Old v. new
: In a post below, I noted that Rafat Ali beat the hell out of the big, lazy papers with his scoop on Starz and Real teaming up to create an Internet movie channel. In the comments, a “reporter” — who didn’t have the guts to leave name or affiliation — snarked about Rafat’s work:
Reporters do read blogs, but in order to get the full details on a story like this, they typically agree to an embargo. In this case, the embargo was for Monday, June 14. Rafat broke the embargo by reporting the story Friday, which no reporter at a professional publication could do if s/he wanted to be able to interview executives in the future. Perhaps more importantly, Rafat got several important details of the story wrong. Those who respected for the embargo had access to company executives and therefore, by and large, didn’t.
I did nothing, for I knew it wouldn’t take any time at all for Rafat to come back swinging, as well he should:
Had you read my story, you would have seen the first para which says both Starz and Real refused to comment on the story. I had been working on the story since early last week, since Rob Glaser shot off his mouth at the D Conference by telling people present at the conference that they were launching this service next week. Someone passed on the tip to me…
The first thing I did was contact the two companies, saying I am doing the story, they should comment officially. but they did not want to spoil there PR plans, which of course I was not a part of.
I spoke to about 20 people, just none of them the official sources, since they didn’t want to. I don’t adhere to PR schedules, since I am usually not a part of these schedules. I am known to spoil companies’ PR plans by breaking stories through unofficial sources..its called reporting, Mr Reporter. Did you learn your journalism from a PR school?
Go get ‘im, Rafat! Exactly. If all you do is wait for the embargo to be lifted and the press release to be sent out to write your story, then we don’t need you, Mr. Reporter; we, too, can read the press release. That kind of news is a commodity. It’s also controlled news; by then, it’s spun into cotton candy. Let me say that again: We don’t need reporters to give us that sort of “news.” Especially in a day when news organizations are losing audience and revenue and need to decide where to put their resources, the worst place to put them is in retyping press releases at the same time everyone else is retyping them, after the embargo is lifted. For that, link to the damned release. Start a blog. We still need reporters to do real reporting, to ask the questions people don’t want to answer, not the ones they send out on the PR Newswire.
: UPDATE: The “reporter” leaves a response in the comments below that’s just as frightening as the first:
Please. This is entertainment business journalism, not Watergate. Breaking the “news” that this service was launching is not some big scoop. Everyone knew it was coming fairly soon.
Well, “reporter,” you still should be serving your audience, your public, by telling them what you know as soon as possible. That’s when it’s still news, not just a press release.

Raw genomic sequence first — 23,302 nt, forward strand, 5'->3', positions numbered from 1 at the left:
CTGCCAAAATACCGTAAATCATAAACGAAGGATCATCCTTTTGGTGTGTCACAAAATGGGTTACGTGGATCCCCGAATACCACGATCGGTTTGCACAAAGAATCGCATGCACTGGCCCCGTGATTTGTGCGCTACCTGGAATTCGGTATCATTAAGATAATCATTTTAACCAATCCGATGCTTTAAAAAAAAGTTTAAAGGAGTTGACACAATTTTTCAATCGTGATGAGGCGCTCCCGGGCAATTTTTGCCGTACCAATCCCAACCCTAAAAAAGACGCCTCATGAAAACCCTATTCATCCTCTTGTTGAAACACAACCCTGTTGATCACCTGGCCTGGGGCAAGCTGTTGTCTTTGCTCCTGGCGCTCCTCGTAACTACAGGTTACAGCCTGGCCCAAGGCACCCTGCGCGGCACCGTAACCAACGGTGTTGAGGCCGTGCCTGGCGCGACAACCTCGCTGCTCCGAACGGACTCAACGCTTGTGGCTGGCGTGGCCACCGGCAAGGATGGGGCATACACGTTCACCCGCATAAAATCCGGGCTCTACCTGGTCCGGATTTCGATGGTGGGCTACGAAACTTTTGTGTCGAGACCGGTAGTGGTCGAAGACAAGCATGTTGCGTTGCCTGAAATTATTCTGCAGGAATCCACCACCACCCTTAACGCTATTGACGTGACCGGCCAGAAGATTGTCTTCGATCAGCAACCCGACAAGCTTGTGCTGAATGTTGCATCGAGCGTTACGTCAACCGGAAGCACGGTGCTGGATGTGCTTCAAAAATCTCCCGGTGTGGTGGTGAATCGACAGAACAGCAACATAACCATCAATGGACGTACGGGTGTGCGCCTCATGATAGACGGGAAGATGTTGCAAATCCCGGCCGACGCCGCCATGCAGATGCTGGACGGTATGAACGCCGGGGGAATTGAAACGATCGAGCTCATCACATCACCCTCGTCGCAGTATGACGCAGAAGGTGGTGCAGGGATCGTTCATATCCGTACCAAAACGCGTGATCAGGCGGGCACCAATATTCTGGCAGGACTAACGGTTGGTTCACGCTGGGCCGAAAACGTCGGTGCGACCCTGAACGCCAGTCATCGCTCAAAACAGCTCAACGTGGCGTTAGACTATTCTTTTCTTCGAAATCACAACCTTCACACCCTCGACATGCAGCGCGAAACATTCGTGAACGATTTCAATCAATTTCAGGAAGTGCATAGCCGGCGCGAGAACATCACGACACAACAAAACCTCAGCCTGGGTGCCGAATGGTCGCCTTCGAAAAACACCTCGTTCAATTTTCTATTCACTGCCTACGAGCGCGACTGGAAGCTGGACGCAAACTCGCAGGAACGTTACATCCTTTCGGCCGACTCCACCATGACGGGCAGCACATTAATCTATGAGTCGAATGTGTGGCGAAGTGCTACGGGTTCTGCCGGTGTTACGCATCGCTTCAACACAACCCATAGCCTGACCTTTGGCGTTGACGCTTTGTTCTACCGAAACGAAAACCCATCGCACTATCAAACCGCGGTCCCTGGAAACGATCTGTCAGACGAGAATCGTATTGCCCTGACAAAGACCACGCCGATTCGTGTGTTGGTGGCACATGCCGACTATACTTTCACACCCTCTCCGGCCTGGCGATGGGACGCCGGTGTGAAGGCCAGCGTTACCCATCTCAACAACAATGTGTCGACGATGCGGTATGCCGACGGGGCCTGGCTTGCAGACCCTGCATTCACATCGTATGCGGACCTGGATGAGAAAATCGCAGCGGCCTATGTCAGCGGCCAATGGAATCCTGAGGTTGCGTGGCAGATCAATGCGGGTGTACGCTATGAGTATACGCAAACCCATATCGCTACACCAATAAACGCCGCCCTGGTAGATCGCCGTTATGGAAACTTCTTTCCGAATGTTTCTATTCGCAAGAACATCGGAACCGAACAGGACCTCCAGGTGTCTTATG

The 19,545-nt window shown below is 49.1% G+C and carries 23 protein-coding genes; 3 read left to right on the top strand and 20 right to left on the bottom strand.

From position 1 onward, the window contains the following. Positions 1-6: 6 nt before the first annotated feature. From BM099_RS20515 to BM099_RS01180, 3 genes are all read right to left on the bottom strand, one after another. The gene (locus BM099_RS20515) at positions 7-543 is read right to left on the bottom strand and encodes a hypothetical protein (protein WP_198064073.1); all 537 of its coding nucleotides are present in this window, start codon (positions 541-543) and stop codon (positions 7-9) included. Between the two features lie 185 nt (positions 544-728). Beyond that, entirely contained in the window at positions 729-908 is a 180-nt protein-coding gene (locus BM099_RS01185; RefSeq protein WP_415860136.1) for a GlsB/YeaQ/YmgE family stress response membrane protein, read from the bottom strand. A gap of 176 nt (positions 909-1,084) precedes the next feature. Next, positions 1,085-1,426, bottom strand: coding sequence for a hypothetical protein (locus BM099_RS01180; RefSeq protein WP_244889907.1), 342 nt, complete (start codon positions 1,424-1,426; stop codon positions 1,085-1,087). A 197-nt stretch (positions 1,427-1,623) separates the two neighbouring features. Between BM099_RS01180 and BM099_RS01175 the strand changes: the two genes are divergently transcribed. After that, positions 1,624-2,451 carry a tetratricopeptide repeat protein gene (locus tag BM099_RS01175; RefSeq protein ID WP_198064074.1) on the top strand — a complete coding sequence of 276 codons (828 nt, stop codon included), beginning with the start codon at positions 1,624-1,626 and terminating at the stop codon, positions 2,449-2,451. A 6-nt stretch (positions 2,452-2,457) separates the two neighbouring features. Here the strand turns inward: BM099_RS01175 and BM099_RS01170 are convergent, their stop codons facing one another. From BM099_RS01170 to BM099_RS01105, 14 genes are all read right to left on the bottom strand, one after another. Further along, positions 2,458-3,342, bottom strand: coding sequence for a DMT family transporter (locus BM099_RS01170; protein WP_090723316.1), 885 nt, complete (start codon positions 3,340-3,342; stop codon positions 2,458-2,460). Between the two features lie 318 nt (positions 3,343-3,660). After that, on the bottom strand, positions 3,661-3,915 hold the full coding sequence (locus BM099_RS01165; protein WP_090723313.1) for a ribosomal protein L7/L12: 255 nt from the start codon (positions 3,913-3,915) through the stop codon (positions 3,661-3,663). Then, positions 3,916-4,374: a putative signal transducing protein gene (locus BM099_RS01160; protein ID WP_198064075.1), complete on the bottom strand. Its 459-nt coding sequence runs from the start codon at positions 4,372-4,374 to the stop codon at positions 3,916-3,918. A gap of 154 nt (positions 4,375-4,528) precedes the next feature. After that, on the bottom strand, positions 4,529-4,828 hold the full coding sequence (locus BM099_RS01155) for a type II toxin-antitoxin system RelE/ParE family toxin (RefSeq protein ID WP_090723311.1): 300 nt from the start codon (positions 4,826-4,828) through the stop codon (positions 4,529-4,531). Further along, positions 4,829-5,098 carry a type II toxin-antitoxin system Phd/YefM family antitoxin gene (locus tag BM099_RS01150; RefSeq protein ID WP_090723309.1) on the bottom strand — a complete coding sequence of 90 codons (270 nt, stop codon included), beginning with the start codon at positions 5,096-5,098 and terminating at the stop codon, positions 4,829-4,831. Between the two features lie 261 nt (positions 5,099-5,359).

By respecing the embargo, professional reporters were able to get all their details right, something Rafat didn’t do. They also maintain good relationships with the companies they cover so that they can get good stories in the future.
You really are looking upon your job as that of a flack. Get this straight: The relationship that matters is with your audience, not with your sources!
That’s not the schoolchild’s ideal journalism, but it’s the real world. And it’s obvious that Rafat’s “tip” can in one way or another be sourced back to somebody who knew about the embargoed news.
So, clearly, Rafat had better relationships with better sources than you did, for Rafat got the story first and Rafat served his audience, his public better.
The simple fact is that blogs can do whatever they want, but professional reporters need to pick and choose their battles, and getting several important details wrong in order to break a story like this a (business) day early is not something that professional reporters an afford to do.
Hate to break it to you, mate, but Rafat is a professional reporter. He makes money reporting. He serves a public. He gets quoted. He breaks news. He’s as professional a reporter as I know.
If professional reporters acted like some bloggers do, there wouldn’t be any business news getting broken, by and large.
Turn that prism the other way: If reporters acted like bloggers like Rafat, they’d be breaking news instead of just retyping press releases.
Bloggers like Rafat provide an important service, but most of what they do is leeching off of what professional reporters do, either through links along with commentary or by “breaking” news that we have to agree to embargo. Claiming the moral high ground when they wouldn’t exist without us is laughable.
Looks to me as if you leached off both Rafat and your industry’s press releases to write the same damned story everybody else wrote.
What’s most shocking about this exchange is that you know Rafat’s name and my name but you don’t know this alleged “reporter’s” name. I don’t either.
And folks wonder why the public doesn’t trust “reporters.” This is a case study.